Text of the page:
Domestic Economy

Economist Brands Price Control Attempts ‘Pipe Dream’

Economist Brands Price Control Attempts ‘Pipe Dream’
Economist Brands Price Control Attempts ‘Pipe Dream’

Attempts to control market prices frequently backfire, so the Iranian government needs to come up with new strategies to answer calls for economic transformation and improvement.
This was stated by Hossein Haqgou, an economic analyst, in a write-up for the Persian-language daily Ta’adol. The translation of the article follows:
Market regulation is now the government’s main concern. Public patience is wearing thin over price increases on a monthly, weekly and even daily basis.  
President Ebrahim Raeisi, who stepped into office with the promise of improving lives and livelihoods, told his Cabinet members in his latest meeting, “My top priority, after the preliminary success of the vaccination program, is regulating the market of essential goods. People must have easy access to commodities they need at reasonable prices. The Market Regulation Headquarters will constantly hold meetings until the market reaches equilibrium; after all, the philosophy behind our presence is for people to experience calm.”
Ludwig von Mises, the prominent Austrian economist of the 20th century, argues that governments intervene in markets and pricing to reduce prices. Their goal is to help consumers have access to goods at cheaper prices but their efforts backfire, as the prices increase or goods disappear from markets altogether. Why?
The economist explains that by setting prices at lower levels than the market price, demand goes up and governments will have no option but to solve the shortage by emptying their warehouses. This will prove ineffective at stopping the price from rising. On the other hand, production at mandated prices becomes economically unviable, so producers reduce or stop production.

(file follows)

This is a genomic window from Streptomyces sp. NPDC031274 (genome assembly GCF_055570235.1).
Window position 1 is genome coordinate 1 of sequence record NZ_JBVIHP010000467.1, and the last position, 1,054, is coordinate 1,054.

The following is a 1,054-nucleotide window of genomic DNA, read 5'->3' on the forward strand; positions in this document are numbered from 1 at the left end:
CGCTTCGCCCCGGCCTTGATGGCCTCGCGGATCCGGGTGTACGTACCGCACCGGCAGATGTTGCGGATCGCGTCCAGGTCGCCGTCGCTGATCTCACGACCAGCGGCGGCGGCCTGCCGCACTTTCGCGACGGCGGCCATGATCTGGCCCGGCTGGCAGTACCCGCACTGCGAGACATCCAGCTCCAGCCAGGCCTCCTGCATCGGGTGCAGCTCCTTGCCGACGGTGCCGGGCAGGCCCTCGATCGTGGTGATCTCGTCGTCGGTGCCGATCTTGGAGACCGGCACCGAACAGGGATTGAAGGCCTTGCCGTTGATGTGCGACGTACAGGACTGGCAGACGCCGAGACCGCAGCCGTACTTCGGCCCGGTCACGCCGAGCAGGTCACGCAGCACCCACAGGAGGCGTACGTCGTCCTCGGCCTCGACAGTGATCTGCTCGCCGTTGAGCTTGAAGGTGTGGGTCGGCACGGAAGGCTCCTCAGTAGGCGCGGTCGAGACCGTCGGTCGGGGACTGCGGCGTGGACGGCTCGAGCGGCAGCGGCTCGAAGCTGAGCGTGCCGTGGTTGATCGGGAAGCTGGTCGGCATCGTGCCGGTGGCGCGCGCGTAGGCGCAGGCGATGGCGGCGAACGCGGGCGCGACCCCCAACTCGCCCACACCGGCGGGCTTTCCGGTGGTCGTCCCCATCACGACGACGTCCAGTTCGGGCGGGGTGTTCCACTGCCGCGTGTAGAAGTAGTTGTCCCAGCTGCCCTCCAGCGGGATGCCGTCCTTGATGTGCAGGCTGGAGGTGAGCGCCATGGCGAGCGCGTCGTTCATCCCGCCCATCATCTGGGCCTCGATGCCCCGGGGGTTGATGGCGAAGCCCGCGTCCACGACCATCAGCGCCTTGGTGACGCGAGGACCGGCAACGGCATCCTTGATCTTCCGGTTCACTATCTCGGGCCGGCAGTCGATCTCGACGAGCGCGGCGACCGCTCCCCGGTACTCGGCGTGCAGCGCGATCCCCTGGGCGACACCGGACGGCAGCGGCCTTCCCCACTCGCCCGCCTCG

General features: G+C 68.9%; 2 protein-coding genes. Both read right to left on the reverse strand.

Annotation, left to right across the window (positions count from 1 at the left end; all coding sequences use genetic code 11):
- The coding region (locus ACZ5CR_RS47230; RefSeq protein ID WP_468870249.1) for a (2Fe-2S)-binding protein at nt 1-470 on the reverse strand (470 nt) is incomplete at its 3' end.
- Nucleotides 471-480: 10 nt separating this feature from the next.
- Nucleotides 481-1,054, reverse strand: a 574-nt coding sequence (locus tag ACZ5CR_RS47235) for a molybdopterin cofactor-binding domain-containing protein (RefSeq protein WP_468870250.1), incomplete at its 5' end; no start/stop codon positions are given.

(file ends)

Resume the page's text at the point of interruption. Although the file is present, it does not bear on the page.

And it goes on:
To counter the crisis, governments begin controlling the prices of raw materials and wages, not only in one market but in all markets, otherwise all resources will be poured into businesses that have stayed under the radar of government intervention. As a redult, shortages and price increases become more evident in various sectors and governments are forced to introduce policies like goods rationing.
Mises says, “Government intervention is not only unnecessary and useless, but also harmful. It is unnecessary because the interdependence of market phenomena narrowly circumscribes individual action and economic relations. It is useless because government regulation cannot achieve the objectives it is supposed to achieve. And it is harmful because it hampers productive efforts where, from the consumers’ viewpoint, they are most useful and valuable.”

Past Experience

The implementation of pricing policy over the past five decades (before and after the Islamic Revolution), under different names, has led to the disappearance of goods subjected to this policy from the market. Today’s “market regulation” would produce no different result, if carried out in accordance with the same method of pricing.
The government set the ceiling of annual rent increases at 25% this year. Even so, data released by the Statistical Center of Iran show a 47% jump in rents. The annual inflation rate has increased to the worrying levels of around 50%. The promises of allocating billion-rial loans for super projects like mass construction of residential units further increase the inflation rates.
The government needs to change course and ditch failed strategies. It must avoid presenting them in another form under a different title and take the economy to the point of no return.
To improve the country’s current upsetting situation, our options are to respect the right to own property and freely trade goods and services, interact with the outside world, reduce crises and tensions with the aim of stopping capital flight, attract new resources, reduce governmental and semi-governmental monopolistic practices and create a competitive environment with the private sector at its core.
All other alternatives are destined to fail; no headquarters, taskforces, meetings and projects under a command system would be able to control the scourge of high inflation. The government’s regulations would lead to irregularities. This is only a pipe dream that leads to nightmare!
A century of experience and the failure of centralization and control policies testify to this reality.  




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